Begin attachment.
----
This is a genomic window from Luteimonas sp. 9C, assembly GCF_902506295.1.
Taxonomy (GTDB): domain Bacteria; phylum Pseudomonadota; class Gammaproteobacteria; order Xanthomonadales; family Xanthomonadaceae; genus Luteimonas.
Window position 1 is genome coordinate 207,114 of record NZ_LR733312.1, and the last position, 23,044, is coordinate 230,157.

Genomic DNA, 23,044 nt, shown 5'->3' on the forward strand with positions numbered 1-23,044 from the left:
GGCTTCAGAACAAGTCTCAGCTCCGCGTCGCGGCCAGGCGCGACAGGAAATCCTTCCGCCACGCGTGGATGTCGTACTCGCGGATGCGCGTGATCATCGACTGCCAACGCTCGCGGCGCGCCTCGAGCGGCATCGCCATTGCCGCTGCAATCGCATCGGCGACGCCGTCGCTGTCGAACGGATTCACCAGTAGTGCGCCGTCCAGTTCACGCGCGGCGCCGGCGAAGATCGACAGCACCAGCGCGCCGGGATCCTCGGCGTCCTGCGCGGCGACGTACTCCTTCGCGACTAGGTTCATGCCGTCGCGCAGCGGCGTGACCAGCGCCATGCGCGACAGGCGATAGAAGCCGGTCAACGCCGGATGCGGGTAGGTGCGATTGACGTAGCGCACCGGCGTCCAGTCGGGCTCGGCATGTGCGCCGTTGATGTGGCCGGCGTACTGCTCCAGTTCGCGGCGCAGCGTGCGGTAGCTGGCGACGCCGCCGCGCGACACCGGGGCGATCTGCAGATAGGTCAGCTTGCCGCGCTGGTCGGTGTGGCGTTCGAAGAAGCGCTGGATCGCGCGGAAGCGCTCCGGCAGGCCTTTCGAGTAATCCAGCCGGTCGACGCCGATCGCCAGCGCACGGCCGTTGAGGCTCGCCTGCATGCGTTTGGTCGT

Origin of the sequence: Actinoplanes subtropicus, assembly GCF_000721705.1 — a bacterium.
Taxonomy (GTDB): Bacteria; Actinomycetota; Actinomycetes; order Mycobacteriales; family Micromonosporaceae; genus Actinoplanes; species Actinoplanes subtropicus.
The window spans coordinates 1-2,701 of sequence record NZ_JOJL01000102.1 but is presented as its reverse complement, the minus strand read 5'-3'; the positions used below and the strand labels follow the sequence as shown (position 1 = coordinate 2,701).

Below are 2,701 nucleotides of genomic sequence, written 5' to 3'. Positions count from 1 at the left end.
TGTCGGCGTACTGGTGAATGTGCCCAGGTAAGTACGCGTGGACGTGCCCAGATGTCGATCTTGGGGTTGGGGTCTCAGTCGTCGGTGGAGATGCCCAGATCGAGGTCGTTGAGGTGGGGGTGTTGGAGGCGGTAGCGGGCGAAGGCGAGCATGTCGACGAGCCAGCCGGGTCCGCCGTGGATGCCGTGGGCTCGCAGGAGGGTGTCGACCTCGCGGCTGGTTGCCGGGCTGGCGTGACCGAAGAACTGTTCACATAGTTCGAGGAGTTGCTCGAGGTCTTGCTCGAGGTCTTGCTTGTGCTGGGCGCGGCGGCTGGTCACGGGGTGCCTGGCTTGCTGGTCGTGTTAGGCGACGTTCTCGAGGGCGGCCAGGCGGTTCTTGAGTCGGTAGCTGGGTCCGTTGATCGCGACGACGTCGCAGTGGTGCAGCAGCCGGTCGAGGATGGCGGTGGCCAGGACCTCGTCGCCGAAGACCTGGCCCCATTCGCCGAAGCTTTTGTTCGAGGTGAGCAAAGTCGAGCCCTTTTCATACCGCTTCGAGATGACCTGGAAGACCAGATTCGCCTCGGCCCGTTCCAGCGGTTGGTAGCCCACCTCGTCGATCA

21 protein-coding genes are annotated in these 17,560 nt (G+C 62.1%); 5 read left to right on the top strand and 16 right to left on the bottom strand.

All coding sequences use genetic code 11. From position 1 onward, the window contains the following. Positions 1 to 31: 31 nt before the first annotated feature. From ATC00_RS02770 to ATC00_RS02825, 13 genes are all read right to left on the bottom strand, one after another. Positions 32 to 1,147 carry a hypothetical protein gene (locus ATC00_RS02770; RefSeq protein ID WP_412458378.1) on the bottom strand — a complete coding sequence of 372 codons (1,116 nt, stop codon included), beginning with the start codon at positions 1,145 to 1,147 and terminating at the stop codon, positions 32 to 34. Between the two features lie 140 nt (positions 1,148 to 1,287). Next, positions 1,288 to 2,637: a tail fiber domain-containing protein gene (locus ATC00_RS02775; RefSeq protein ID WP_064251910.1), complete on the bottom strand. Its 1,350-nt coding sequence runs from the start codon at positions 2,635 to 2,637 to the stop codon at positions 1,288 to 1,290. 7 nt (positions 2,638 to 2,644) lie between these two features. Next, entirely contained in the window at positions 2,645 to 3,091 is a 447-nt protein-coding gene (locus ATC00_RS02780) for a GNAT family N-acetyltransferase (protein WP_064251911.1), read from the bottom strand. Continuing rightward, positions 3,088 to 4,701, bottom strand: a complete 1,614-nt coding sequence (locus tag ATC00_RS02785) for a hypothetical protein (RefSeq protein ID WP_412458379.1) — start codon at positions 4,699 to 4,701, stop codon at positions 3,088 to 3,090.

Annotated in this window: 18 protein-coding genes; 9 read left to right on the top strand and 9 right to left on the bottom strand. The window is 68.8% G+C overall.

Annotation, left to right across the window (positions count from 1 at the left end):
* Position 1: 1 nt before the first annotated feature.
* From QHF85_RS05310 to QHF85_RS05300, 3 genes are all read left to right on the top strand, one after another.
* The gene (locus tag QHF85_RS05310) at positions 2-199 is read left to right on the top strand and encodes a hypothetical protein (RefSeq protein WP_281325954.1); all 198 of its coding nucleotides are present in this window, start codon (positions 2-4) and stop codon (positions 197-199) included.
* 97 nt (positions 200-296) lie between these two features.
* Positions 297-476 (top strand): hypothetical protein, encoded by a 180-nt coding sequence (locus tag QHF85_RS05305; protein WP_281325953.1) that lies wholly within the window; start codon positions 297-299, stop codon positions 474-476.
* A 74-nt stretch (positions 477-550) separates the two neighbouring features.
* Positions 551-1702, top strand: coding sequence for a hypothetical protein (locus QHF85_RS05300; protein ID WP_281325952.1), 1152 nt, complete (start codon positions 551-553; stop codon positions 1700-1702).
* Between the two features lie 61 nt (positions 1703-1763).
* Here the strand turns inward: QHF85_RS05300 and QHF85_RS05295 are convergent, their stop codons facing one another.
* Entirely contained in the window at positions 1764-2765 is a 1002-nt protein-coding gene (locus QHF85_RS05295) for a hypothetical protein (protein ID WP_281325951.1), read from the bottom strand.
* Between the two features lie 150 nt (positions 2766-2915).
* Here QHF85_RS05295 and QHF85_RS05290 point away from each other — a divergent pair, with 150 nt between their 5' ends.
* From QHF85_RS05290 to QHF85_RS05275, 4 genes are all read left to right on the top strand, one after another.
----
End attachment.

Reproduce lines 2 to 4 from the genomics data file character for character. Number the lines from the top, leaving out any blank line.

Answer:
Taxonomy (GTDB): domain Bacteria; phylum Pseudomonadota; class Gammaproteobacteria; order Xanthomonadales; family Xanthomonadaceae; genus Luteimonas.
Window position 1 is genome coordinate 207,114 of record NZ_LR733312.1, and the last position, 23,044, is coordinate 230,157.

Genomic DNA, 23,044 nt, shown 5'->3' on the forward strand with positions numbered 1-23,044 from the left: